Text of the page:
Ultrasounds, especially as practiced by less experienced health care professionals, results in twice as many errors in diagnosis than mammography. But the statistical effects are not as obvious as presumed. Let us assume that mammography detects 90 % of all breast cancers and ultrasound  80 %; and let us then translate these assumption into the statistics underlying the Copenhagen study. Mammography there has prevented 40 out of 160 cases of death, and it has missed 4 more cases of undetected cancer. If it were not mammography but ultrasound screening, the statistics would show 32 cases prevented and 8 cases not detected. Mammography is more effective, but the benefit is very small and far beyond estimated benefits. The question remains whether the high effort end expense of mammography used as a method of screening is really justified, all the more as all the calculations have to be adjusted by the described statistical deficiencies.

 

What is the best advice for a woman between 50 and 70 years  old?

 

First of all to accept that breast cancer is one of the relatively rare diseases. But it is a cancer with best conditions for detection. Every woman ought to be guided and instructed in the methods of the palpation of the own breast´s glands. Ultrasounds shall not be considered as a second rate quality method, because it is unerring enough for a screening method and has no negative collateral effects like induced cancers.  Mammography remains a high-quality method,  especially when used as indicated and individually, but definitely not as a screening method.   

In all cases of pre-existing suspicious results from whatever kind of examination used, the 10 % errors of mammography are less important in both directions.  If the result is false positive and more invasive examinations are made, it is justified by the pre-existing suspicion. And if it is false negative, the pre-existing suspicion  demands for closely coordinated follow-up examinations in any case. Both aspects differ fundamentally to which we are accustomed in a screening-area.  

The reasonable use of all existing methods combined in a logical system is supposed to be more effective than the preference of one method especially when it is used in screening.

  

Dr.med. Karlheinz Bayer
D-77740 Bad Peterstal

Schwimmbadstrasse 5 

( www.aerztekammer-bw.de/ortenau )

 

1) AH Olsen, Sisse H Njor I Vejborg, W Schwartz, P Dalgaard et al. Breast cancer mortality in Copenhagen after introduction of mammography  screening: cohort study  BMJ  2005;330:220 (29 January), doi:10.1136/bmj.38313.639236.82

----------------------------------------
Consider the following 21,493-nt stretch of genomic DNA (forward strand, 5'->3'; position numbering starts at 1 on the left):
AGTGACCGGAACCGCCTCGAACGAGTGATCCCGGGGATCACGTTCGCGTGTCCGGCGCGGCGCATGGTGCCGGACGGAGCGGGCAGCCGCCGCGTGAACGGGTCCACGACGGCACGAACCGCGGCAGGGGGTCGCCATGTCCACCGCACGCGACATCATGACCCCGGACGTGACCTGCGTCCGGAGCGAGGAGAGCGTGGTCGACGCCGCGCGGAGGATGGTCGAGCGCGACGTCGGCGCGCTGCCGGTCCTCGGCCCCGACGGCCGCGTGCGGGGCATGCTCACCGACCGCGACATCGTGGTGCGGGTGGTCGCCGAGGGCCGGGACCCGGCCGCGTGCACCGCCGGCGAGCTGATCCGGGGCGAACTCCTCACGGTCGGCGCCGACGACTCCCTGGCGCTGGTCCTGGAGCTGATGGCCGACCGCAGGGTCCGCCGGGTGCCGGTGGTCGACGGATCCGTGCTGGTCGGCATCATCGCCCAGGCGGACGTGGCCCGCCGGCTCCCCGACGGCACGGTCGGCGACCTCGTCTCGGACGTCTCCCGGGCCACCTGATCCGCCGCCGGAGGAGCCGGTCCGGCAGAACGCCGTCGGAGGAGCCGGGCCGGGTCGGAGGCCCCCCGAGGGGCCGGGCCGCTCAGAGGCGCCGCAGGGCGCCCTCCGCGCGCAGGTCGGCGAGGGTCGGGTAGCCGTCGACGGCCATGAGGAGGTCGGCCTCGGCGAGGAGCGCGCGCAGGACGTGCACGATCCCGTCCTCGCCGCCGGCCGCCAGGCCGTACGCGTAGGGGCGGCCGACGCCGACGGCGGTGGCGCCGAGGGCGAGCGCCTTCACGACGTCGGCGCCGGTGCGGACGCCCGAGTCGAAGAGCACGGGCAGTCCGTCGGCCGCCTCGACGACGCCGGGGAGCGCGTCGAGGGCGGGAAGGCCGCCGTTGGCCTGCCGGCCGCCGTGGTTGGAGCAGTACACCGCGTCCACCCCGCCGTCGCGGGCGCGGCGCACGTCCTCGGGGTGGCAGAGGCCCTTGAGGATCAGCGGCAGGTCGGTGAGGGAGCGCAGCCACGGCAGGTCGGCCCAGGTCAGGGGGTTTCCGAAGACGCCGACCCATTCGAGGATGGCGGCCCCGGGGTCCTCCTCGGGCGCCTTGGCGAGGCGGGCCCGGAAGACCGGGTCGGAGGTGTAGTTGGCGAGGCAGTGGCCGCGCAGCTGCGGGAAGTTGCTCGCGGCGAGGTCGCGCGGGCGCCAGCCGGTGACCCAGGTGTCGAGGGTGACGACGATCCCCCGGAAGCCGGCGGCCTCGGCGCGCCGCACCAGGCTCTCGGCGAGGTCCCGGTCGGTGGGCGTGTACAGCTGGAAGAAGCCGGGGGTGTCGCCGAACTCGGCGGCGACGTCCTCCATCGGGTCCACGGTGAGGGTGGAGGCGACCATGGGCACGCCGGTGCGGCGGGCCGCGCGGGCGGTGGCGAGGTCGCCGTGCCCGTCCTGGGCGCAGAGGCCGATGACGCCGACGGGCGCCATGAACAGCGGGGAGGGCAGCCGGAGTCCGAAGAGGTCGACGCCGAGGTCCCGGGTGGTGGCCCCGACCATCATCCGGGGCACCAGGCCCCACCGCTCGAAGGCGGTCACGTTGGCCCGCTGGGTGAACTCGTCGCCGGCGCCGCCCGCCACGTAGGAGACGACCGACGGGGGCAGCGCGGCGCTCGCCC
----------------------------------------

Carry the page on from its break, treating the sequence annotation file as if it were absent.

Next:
2) Mammographie-Screening - die Propaganda mit der Angst Ärztezeitung vom 27.1.2005

http://www.aerztezeitung.de/docs/2005/01/27/014a0101.asp?cat=/news 

3) Nyström L, Rutqvist LE, Wall S, Lindgren A, Lindqvist M, Ryden S, et al. Breast cancer screening with mammography: overview of Swedish   randomised trials. Lancet 1993;341: 973-8 

4) Andreasen AH, Andersen KW, Madsen M, Mouridsen H, Olesen KB, Lynge E. Regional trends in breast cancer incidence and mortality in Denmark prior to mammographic screening. Br J Cancer 1994;70: 133-7  

5) Blanks RG, Moss SM, McGahan CE, Quinn MJ, Babb PJ. Effect of NHS breast screening programme on mortality from breast cancer in England and Wales,       1990-8: comparison of observed with predicted mortality. BMJ 2000;321: 665-9 

6) Otto SJ, Fracheboud J, Looman CWN, Broeders MJM, Boer R, Hendriks JHCL, et al. Initiation of population-based mammography screening in Dutch municipalities and effect on breast-cancer mortality: a systematic review. Lancet 2003;361: 1411-17 

7) Jonsson H, Nyström L, Törnberg S, Lenner P. Service screening with mammography of women aged 50-69 years in Sweden: effects on mortality from breast cancer. J Med Screen 2001;8: 152-6 

8) Duffy SW, Tabar L, Chen HH, Holmqvist M, Yen MF, Abdsalah S, et al. The impact of organized mammography service screening on breast carcinoma mortality in  seven Swedish counties. Cancer 2002;95: 458-69 

9) Alexander F, Anderson TJ, Brown HK, Forrest APM, Hepburn W, Kirkpatrick AE, et al. years of follow-up from the Edinburgh randomised trial of breast-cancer  screening. Lancet 1999;353: 1903-8 

10) Gøtzsche PC, Olsen O. Is screening for breast cancer with mammography justifiable? Lancet 2000;355: 131-6 

11) Olsen O, Gøtzsche PC. Cochrane review on screening for breast cancer with mammography. Lancet 2001;358: 1340-2 

12) R Kürzl, Evidenzbasierte Mißverständnisse beim Mammakarzinom Deutsches Ärzteblatt (Heft 36-2004) Jg.101:A2387-2390 

12) W Krämer So lügt man mit Statistik Campus Verlag 1992